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Cut out large dark green A shapes for your children using the large A pattern.
Have your children glue on small red poms for apples or have them place apple stickers on the shape.

Print out a number of small A patterns.
Cut them into small squares.
Have your children color the letter A’s with markers, or glue on some glitter.
Punch two holes at the top of the square or rectangle shape.
Have children string some yarn through the holes to make an A necklace.
Cut out apple tree shapes for your children of light green construction paper.
Give your children a red ink pad and an A stamp.
Show your children how to make A stamps all over the top of their tree.
Children can finish off their tree by coloring the trunk with a brown crayon.
Using the A pattern, cut out a large cardboard A.
Then cut the A into 4-8 pieces depending on the ability of your child.
Mix up the puzzle pieces and have your child put the A back together.
Store puzzle pieces in a small zip-lock bag.
Variation: Take an index card and cut it into two puzzle pieces. Draw a large capital A or lower case a on one piece and draw and color a simple A object (such as an apple) on the other side of the puzzle.
Here are some fun A objects to have your child count.
Use raisins as ants and have your child count them before eating them.
Cut out red felt circles for apples and have your child count apples on a felt apple tree.
Cut out pictures of A animals, such as; apes, and alligators or your child to count.
Set out a mailbox (cardboard shoe box).
Tape an index card on the box with a big letter A on it.
Take 12 small envelopes and write different names on the, including three that begin with the letter A, such as; Alice, Andy and Ann.
Give your child a small bag and have her deliver only the A mail to the box.

Movement activities are great for helping children understand the shapes of letters. Here are a few ideas.
Have two or three children make large letter A’s on the floor with their bodies.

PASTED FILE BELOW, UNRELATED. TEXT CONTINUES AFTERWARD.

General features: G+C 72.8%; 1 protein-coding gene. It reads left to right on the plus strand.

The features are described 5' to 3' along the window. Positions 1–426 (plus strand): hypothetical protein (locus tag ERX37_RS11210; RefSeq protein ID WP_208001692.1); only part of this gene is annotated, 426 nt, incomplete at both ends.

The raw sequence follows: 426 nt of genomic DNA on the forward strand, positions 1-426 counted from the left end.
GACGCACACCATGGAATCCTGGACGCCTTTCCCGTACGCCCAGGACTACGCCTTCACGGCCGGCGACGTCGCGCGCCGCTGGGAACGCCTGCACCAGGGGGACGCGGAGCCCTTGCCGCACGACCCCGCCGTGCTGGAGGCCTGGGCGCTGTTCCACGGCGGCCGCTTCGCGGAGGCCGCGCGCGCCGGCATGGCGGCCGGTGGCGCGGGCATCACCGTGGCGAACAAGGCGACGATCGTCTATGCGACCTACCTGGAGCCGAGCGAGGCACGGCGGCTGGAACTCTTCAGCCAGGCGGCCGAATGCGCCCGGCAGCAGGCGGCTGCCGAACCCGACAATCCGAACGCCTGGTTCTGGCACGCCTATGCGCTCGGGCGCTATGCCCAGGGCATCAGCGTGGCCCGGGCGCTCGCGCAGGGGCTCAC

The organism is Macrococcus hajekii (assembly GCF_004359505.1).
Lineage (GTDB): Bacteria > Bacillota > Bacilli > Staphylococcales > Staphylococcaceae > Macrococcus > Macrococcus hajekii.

Tape a giant letter A on a floor or outside area. Have your children crawl around on the letter and pretend to be ants.
Have an Ant Parade. Let your children carry A objects.
Use the large A pattern printout as a cover for an A book.
Let your children fill their books with pictures of words that begin with A.
Look for children’s books that have A words or characters in the, such as the ones below.
“I Want To Be An Astronaut” by Byron Barton. Thomas Y. Cowell Co., 1988.
“The Armadillo From Amarillo” by Lynn Cherry, Harcount Brace Jovanovich, 1994.
“Arthur’s Birthday” by Marc Brown, Little Brown & Company, 1987.
“There’s An Alligator Under My Bed” by Mercer Mayer, Dial Books, 1987.

A’s, A’s everywhere,
“I see A’s”, said the Bear.
A’s on the curtains.
A’s on the door.
A’s on the table.
A’s on the floor.

Draw a simple picture of a kitchen scene, with a table a door, curtains and a door.
Make copies of the picture for your children.
Recite the poem above.
Give your children thin marking pens and have them mark A’s on the appropriate items in the scene.
This is a good time to study animals as a unit, or just A animals, such as; ants, alligators, aardvarks, apes and armadillos.
Set up an A fruits and vegetable table where you display such items as; apples, apricots, avocados, artichokes.
Introduce your children to the accordion.
There are a number of snacks that your can have your young children when you are studying the letter A.
Have your children help you make applesauce, or apple tarts.
Serve apples cut in half, scooped out and filled with peanut butter.
Serve apricot juice or apple juice.
Serve animal crackers.
Serve avocado dip and chips.
Here are three ways to enjoy some ant snacks while studying the letter A.
Ant Hills – let children crush graham crackers in a baggie. Then dump them out onto a plate and sprinkle with raisins or chocolate sprinkles for ants.
Ants in a boat (or on a log) – fill a section of celery with cream cheese. Place raisins on top.
Ants on Cookies – Spread sugar cookies with brown or green frosting and sprinkle on raisins or chocolate sprinkles for ants.